It is a highly fictionalized telling of Brice's biography, leaving out her first marriage altogether and glossing over the richly criminal past of her second husband (of three), Nick Arnstein. Maybe they thought it'd be more romantic if Brice seems sort of virginal during the charming "You Are Woman, I Am Man" scene.
It's a delightful, romantic musical with a bittersweet ending and a musical WolfKlain has never seen, in any form. She said she plans to watch the Streisand movie after this run ends at Hillbarn. What she did do is watch some Fanny Brice videos on YouTube, which seems to have informed her New York accent and maybe her delivery of the comedy.
WolfKlain is hilarious in the role, and sings beautifully.
She is surrounded by a great cast, in what seems a pull-out-the-stops production to open Hillbarn's 74th season, and its first with Dan Demers as executive artistic director.
Justin Travis Buchs, an Equity member who's had a fine career in the Bay Area, including stops at A.C.T., TheatreWorks San Jose Repo and other troupes, informs the character of Eddie Ryan with friendship and love for Fanny, and sings and tap-dances up a storm. Every moment with him on stage is a good moment. This is his debut with Hillbarn.
The great Tracy Chiappone, who has graced Hillbarn's stage before, is fabulous, funny and in excellent voice as Mrs. Brice. She is always fun to watch.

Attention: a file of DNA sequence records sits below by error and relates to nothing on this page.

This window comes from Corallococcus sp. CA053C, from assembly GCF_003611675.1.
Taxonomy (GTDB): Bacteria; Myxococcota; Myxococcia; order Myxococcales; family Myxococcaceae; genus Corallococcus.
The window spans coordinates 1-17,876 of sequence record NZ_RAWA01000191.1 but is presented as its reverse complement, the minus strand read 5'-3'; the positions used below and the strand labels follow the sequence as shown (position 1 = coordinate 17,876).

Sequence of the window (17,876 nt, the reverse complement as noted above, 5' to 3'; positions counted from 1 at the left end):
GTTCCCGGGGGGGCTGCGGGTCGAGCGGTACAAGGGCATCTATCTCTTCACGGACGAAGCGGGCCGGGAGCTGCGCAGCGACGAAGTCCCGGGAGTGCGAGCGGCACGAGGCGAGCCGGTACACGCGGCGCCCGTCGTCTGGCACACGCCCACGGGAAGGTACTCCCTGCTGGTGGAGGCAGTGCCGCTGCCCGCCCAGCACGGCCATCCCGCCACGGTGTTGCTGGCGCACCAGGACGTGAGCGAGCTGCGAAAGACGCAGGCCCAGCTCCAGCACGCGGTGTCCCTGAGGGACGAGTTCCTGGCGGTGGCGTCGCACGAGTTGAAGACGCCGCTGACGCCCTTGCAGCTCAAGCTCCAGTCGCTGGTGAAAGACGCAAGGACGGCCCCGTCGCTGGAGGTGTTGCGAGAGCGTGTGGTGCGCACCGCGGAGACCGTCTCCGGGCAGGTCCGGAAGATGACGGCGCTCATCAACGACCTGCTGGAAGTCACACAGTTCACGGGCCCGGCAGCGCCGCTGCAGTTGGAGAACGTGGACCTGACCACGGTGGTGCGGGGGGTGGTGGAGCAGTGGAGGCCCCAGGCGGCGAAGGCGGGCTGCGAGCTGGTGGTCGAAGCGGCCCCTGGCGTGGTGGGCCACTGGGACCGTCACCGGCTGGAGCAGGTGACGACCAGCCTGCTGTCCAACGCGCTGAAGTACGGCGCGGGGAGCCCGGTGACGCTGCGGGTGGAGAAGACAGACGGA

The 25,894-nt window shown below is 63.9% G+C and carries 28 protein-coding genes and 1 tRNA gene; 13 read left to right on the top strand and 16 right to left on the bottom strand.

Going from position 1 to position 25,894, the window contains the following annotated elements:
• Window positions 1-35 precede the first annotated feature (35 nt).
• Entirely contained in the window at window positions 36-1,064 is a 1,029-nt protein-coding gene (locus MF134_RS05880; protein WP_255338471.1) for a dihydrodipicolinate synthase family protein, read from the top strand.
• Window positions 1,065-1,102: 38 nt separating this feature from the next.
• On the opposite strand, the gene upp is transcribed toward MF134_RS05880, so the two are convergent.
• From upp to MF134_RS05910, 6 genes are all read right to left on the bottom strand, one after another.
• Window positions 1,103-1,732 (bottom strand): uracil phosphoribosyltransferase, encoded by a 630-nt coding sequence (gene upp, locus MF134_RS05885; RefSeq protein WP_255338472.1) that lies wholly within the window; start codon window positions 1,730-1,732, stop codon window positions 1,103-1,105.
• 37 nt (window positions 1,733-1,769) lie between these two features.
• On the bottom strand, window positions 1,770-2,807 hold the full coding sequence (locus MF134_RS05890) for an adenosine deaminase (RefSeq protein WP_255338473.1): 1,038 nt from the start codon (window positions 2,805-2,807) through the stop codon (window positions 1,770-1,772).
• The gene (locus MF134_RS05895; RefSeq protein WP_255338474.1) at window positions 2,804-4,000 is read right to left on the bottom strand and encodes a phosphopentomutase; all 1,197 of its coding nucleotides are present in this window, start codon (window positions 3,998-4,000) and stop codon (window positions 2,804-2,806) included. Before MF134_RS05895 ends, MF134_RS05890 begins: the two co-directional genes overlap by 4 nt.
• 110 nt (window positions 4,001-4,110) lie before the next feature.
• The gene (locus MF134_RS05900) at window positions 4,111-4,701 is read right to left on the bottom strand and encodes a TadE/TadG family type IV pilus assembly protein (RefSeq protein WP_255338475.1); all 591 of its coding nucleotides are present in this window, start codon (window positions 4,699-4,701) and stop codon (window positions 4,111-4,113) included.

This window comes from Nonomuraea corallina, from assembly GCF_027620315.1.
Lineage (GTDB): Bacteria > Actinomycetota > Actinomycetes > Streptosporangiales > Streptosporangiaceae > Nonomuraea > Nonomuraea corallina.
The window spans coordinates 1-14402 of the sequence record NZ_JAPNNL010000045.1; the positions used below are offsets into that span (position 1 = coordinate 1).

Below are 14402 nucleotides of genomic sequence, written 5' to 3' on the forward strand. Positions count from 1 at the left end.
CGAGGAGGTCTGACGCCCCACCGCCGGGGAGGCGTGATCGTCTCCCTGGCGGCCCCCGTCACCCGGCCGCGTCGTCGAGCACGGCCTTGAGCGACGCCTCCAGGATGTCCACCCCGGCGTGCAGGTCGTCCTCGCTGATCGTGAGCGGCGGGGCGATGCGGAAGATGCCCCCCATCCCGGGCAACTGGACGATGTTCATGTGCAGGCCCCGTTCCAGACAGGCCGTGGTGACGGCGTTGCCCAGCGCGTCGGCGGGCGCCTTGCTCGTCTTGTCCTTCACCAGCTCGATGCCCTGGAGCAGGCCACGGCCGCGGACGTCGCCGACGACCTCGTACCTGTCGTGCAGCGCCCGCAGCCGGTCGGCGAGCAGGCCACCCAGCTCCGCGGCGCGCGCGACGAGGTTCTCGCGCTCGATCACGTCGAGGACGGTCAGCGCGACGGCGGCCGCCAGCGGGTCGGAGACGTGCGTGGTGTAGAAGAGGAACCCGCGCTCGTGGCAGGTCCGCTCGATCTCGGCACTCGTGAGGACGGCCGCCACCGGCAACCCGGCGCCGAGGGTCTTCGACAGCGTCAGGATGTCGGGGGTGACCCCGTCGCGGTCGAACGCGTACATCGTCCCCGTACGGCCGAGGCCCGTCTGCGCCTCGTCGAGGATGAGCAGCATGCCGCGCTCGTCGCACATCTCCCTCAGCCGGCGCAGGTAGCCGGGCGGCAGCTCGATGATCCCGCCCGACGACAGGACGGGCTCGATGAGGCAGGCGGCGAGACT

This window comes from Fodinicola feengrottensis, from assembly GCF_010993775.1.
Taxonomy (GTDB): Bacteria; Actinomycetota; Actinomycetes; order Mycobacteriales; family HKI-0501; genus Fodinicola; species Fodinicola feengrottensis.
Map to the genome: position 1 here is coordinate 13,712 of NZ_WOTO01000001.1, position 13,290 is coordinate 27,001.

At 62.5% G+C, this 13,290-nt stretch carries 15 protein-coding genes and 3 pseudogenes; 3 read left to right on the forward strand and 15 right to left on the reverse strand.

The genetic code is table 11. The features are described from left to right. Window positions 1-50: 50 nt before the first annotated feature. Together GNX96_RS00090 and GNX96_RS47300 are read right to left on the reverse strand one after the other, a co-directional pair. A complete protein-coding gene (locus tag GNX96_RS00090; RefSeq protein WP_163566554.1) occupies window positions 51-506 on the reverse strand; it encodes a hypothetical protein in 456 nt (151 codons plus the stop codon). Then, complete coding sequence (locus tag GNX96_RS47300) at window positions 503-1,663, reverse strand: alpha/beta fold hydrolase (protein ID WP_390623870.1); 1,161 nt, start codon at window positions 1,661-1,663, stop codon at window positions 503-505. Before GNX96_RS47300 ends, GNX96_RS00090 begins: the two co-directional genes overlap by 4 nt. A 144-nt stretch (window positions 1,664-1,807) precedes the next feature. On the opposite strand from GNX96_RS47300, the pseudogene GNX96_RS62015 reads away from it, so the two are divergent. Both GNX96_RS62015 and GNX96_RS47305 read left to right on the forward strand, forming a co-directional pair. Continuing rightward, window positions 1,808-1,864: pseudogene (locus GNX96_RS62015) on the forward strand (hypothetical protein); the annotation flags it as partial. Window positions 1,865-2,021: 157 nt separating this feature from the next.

William Giammona is handsome and well-dressed in the almost thankless role of Nick Arnstein. A good singer and a good actor, he brings that sad story to life.
It's always fun to see Steven Ennis and Maureen O'Neill in any role. Ennis, who was completely hilarious in "Spamalot" at Hillbarn, and delightfully rubber-faced in the lead role of "Young Frankenstein" at Palo Alto Players, holds down a few different part in this production. O'Neill is always appealing, and was very much fun to watch as Mrs. Strakosh in this show.
The rest of the huge cast were all fun to watch. No weak performances under Demers' capable direction.
A few things have changed at the Hillbarn, some for the better, some not so much. As Demers pointed out in his pre-show speech, there are handrails on the audience stairs, which were roundly applauded. There is a mezzanine orchestra space, behind a black wall, where a 17-piece orchestra was squished in tightly. The audience can't see the band, but can certainly hear it, as the sound bounces off the ceiling and into the auditorium. Music director Joe Murphy is visible on a monitor behind the audience, a useful tool for the onstage cast. Demers said thought is being given to putting a window in the black wall.